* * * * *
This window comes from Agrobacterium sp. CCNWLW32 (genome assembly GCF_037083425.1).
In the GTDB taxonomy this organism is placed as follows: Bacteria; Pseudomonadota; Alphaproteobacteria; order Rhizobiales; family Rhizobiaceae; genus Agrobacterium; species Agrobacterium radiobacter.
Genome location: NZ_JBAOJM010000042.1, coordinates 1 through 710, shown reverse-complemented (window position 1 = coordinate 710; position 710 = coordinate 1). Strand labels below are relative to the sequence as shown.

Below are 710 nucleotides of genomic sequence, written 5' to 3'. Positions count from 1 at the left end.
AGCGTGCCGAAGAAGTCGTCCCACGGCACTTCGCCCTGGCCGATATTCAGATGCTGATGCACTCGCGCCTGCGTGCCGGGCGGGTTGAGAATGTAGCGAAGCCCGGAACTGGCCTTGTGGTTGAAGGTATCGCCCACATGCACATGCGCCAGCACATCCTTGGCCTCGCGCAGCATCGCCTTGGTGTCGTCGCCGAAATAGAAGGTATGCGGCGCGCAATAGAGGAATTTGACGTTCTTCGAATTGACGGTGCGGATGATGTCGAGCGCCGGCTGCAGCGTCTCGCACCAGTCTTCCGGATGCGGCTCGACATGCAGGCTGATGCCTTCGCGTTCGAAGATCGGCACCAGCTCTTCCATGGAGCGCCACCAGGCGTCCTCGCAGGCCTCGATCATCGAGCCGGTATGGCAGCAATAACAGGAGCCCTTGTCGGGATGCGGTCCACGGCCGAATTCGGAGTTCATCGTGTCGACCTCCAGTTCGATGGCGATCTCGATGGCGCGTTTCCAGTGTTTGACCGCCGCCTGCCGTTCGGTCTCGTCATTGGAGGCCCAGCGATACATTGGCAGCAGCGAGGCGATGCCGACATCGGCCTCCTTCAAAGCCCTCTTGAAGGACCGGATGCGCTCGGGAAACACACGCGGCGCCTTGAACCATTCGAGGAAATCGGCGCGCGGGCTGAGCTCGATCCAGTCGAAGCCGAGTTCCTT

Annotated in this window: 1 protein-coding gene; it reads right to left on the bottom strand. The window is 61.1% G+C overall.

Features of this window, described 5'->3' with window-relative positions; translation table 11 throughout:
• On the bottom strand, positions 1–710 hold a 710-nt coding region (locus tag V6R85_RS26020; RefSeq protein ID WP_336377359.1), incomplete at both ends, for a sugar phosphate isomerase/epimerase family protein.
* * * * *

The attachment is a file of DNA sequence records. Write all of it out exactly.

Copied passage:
This window comes from Agrobacterium sp. CCNWLW32 (genome assembly GCF_037083425.1).
In the GTDB taxonomy this organism is placed as follows: Bacteria; Pseudomonadota; Alphaproteobacteria; order Rhizobiales; family Rhizobiaceae; genus Agrobacterium; species Agrobacterium radiobacter.
Genome location: NZ_JBAOJM010000042.1, coordinates 1 through 710, shown reverse-complemented (window position 1 = coordinate 710; position 710 = coordinate 1). Strand labels below are relative to the sequence as shown.

Below are 710 nucleotides of genomic sequence, written 5' to 3'. Positions count from 1 at the left end.
AGCGTGCCGAAGAAGTCGTCCCACGGCACTTCGCCCTGGCCGATATTCAGATGCTGATGCACTCGCGCCTGCGTGCCGGGCGGGTTGAGAATGTAGCGAAGCCCGGAACTGGCCTTGTGGTTGAAGGTATCGCCCACATGCACATGCGCCAGCACATCCTTGGCCTCGCGCAGCATCGCCTTGGTGTCGTCGCCGAAATAGAAGGTATGCGGCGCGCAATAGAGGAATTTGACGTTCTTCGAATTGACGGTGCGGATGATGTCGAGCGCCGGCTGCAGCGTCTCGCACCAGTCTTCCGGATGCGGCTCGACATGCAGGCTGATGCCTTCGCGTTCGAAGATCGGCACCAGCTCTTCCATGGAGCGCCACCAGGCGTCCTCGCAGGCCTCGATCATCGAGCCGGTATGGCAGCAATAACAGGAGCCCTTGTCGGGATGCGGTCCACGGCCGAATTCGGAGTTCATCGTGTCGACCTCCAGTTCGATGGCGATCTCGATGGCGCGTTTCCAGTGTTTGACCGCCGCCTGCCGTTCGGTCTCGTCATTGGAGGCCCAGCGATACATTGGCAGCAGCGAGGCGATGCCGACATCGGCCTCCTTCAAAGCCCTCTTGAAGGACCGGATGCGCTCGGGAAACACACGCGGCGCCTTGAACCATTCGAGGAAATCGGCGCGCGGGCTGAGCTCGATCCAGTCGAAGCCGAGTTCCTT

Annotated in this window: 1 protein-coding gene; it reads right to left on the bottom strand. The window is 61.1% G+C overall.

Features of this window, described 5'->3' with window-relative positions; translation table 11 throughout:
• On the bottom strand, positions 1–710 hold a 710-nt coding region (locus tag V6R85_RS26020; RefSeq protein ID WP_336377359.1), incomplete at both ends, for a sugar phosphate isomerase/epimerase family protein.